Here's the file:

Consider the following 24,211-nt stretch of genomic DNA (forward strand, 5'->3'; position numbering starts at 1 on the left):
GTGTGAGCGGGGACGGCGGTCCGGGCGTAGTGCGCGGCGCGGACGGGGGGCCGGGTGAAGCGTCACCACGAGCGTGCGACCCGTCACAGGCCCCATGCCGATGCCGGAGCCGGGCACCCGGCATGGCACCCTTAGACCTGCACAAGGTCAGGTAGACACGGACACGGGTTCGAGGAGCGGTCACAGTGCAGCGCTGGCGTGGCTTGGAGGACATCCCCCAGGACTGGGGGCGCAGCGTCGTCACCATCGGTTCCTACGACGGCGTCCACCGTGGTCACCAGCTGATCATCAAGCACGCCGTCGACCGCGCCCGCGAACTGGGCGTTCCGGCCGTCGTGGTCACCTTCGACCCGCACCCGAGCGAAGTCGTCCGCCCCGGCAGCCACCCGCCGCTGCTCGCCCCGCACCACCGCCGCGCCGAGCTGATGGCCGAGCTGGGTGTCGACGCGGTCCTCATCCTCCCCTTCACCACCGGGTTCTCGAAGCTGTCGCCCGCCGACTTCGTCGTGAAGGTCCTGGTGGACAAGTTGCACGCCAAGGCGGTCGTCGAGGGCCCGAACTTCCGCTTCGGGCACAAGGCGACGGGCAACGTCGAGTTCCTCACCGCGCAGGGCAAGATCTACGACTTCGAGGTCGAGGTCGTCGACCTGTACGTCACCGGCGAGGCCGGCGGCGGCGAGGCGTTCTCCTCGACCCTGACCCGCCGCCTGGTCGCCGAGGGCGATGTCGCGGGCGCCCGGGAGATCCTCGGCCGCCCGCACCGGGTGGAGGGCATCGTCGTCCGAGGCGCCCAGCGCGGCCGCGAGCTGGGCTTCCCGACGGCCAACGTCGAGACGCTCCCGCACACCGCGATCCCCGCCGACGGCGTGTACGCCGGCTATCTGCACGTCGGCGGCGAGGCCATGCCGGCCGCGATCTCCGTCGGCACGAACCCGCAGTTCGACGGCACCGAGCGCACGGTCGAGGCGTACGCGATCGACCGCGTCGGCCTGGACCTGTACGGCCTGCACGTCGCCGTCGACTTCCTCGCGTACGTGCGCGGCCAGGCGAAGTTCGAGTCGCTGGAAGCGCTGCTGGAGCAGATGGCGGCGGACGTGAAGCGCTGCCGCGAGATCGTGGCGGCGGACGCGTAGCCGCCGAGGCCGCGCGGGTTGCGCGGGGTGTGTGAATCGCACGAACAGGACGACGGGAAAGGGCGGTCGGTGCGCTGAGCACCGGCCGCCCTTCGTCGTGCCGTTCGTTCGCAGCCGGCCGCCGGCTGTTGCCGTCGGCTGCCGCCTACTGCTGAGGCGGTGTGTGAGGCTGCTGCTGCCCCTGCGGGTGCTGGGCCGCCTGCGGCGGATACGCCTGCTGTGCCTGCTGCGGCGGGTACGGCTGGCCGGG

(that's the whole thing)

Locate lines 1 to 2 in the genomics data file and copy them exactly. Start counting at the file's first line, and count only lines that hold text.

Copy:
Consider the following 24,211-nt stretch of genomic DNA (forward strand, 5'->3'; position numbering starts at 1 on the left):
GTGTGAGCGGGGACGGCGGTCCGGGCGTAGTGCGCGGCGCGGACGGGGGGCCGGGTGAAGCGTCACCACGAGCGTGCGACCCGTCACAGGCCCCATGCCGATGCCGGAGCCGGGCACCCGGCATGGCACCCTTAGACCTGCACAAGGTCAGGTAGACACGGACACGGGTTCGAGGAGCGGTCACAGTGCAGCGCTGGCGTGGCTTGGAGGACATCCCCCAGGACTGGGGGCGCAGCGTCGTCACCATCGGTTCCTACGACGGCGTCCACCGTGGTCACCAGCTGATCATCAAGCACGCCGTCGACCGCGCCCGCGAACTGGGCGTTCCGGCCGTCGTGGTCACCTTCGACCCGCACCCGAGCGAAGTCGTCCGCCCCGGCAGCCACCCGCCGCTGCTCGCCCCGCACCACCGCCGCGCCGAGCTGATGGCCGAGCTGGGTGTCGACGCGGTCCTCATCCTCCCCTTCACCACCGGGTTCTCGAAGCTGTCGCCCGCCGACTTCGTCGTGAAGGTCCTGGTGGACAAGTTGCACGCCAAGGCGGTCGTCGAGGGCCCGAACTTCCGCTTCGGGCACAAGGCGACGGGCAACGTCGAGTTCCTCACCGCGCAGGGCAAGATCTACGACTTCGAGGTCGAGGTCGTCGACCTGTACGTCACCGGCGAGGCCGGCGGCGGCGAGGCGTTCTCCTCGACCCTGACCCGCCGCCTGGTCGCCGAGGGCGATGTCGCGGGCGCCCGGGAGATCCTCGGCCGCCCGCACCGGGTGGAGGGCATCGTCGTCCGAGGCGCCCAGCGCGGCCGCGAGCTGGGCTTCCCGACGGCCAACGTCGAGACGCTCCCGCACACCGCGATCCCCGCCGACGGCGTGTACGCCGGCTATCTGCACGTCGGCGGCGAGGCCATGCCGGCCGCGATCTCCGTCGGCACGAACCCGCAGTTCGACGGCACCGAGCGCACGGTCGAGGCGTACGCGATCGACCGCGTCGGCCTGGACCTGTACGGCCTGCACGTCGCCGTCGACTTCCTCGCGTACGTGCGCGGCCAGGCGAAGTTCGAGTCGCTGGAAGCGCTGCTGGAGCAGATGGCGGCGGACGTGAAGCGCTGCCGCGAGATCGTGGCGGCGGACGCGTAGCCGCCGAGGCCGCGCGGGTTGCGCGGGGTGTGTGAATCGCACGAACAGGACGACGGGAAAGGGCGGTCGGTGCGCTGAGCACCGGCCGCCCTTCGTCGTGCCGTTCGTTCGCAGCCGGCCGCCGGCTGTTGCCGTCGGCTGCCGCCTACTGCTGAGGCGGTGTGTGAGGCTGCTGCTGCCCCTGCGGGTGCTGGGCCGCCTGCGGCGGATACGCCTGCTGTGCCTGCTGCGGCGGGTACGGCTGGCCGGG